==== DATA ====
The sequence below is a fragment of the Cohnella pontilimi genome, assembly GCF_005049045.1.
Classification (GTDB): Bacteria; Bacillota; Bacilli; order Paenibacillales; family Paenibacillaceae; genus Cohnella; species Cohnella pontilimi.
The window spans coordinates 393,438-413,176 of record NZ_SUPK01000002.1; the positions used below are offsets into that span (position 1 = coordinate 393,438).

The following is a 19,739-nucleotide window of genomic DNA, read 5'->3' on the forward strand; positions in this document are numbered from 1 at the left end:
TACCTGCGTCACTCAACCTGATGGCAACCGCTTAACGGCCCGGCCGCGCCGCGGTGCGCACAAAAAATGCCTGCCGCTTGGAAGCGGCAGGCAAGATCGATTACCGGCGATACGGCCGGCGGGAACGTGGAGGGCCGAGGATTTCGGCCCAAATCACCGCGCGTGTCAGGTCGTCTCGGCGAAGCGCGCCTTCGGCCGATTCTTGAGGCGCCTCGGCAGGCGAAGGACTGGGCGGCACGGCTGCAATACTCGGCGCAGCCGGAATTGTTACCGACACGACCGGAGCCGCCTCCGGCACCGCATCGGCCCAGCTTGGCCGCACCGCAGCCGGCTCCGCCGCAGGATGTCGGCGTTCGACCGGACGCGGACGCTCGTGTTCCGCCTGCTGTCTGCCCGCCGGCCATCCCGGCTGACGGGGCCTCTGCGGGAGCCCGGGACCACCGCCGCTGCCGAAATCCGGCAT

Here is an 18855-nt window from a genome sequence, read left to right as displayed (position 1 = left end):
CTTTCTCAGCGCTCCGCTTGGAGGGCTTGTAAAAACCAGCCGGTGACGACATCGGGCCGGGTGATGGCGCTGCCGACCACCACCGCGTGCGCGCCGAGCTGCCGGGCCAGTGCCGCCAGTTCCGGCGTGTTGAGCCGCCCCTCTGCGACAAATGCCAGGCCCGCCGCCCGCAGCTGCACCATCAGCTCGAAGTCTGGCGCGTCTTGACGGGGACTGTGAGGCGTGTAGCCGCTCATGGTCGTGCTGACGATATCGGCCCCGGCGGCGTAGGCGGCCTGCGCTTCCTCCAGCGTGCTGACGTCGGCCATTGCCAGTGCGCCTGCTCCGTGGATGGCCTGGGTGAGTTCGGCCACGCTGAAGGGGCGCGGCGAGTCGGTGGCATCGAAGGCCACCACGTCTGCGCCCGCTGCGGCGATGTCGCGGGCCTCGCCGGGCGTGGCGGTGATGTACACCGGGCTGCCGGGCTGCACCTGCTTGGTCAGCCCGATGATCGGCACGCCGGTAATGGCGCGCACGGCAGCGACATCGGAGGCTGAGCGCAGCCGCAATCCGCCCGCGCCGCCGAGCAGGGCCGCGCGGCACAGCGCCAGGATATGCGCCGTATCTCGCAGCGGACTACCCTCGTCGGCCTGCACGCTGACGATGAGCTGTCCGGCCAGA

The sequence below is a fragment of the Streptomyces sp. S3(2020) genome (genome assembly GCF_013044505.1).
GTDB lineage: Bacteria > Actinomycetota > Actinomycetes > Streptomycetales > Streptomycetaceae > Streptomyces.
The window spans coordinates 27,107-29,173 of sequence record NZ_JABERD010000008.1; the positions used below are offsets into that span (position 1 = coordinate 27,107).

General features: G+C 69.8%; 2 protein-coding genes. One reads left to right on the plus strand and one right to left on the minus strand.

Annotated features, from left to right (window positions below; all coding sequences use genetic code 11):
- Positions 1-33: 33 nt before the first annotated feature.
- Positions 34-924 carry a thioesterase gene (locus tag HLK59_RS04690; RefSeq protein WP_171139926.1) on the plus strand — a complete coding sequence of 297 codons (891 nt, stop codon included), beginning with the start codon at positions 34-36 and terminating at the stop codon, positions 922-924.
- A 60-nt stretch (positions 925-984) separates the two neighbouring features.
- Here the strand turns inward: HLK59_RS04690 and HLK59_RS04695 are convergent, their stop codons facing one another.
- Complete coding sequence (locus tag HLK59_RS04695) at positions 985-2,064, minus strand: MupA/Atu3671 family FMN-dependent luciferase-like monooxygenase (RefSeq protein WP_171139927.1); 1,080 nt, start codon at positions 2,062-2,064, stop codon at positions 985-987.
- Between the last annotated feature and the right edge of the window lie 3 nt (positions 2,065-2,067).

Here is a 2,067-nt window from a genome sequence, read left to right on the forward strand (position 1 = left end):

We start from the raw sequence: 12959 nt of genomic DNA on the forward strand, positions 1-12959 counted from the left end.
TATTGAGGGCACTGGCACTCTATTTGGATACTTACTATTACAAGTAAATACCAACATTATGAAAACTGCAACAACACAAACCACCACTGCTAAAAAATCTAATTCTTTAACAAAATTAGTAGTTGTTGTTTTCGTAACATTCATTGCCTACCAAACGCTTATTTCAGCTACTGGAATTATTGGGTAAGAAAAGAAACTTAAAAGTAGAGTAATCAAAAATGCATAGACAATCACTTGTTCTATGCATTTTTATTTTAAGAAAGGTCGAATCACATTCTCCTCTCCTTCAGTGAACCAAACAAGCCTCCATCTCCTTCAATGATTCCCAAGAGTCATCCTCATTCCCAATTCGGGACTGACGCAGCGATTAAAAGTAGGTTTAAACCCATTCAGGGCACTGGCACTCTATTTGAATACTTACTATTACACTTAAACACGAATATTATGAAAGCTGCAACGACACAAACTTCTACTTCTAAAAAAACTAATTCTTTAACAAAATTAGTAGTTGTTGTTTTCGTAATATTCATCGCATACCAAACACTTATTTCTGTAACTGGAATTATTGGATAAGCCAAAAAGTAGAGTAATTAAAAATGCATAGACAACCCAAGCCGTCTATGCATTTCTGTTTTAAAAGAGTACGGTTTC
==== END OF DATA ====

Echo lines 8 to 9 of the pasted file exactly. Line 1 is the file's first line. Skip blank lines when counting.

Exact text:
The sequence below is a fragment of the Streptomyces sp. S3(2020) genome (genome assembly GCF_013044505.1).
GTDB lineage: Bacteria > Actinomycetota > Actinomycetes > Streptomycetales > Streptomycetaceae > Streptomyces.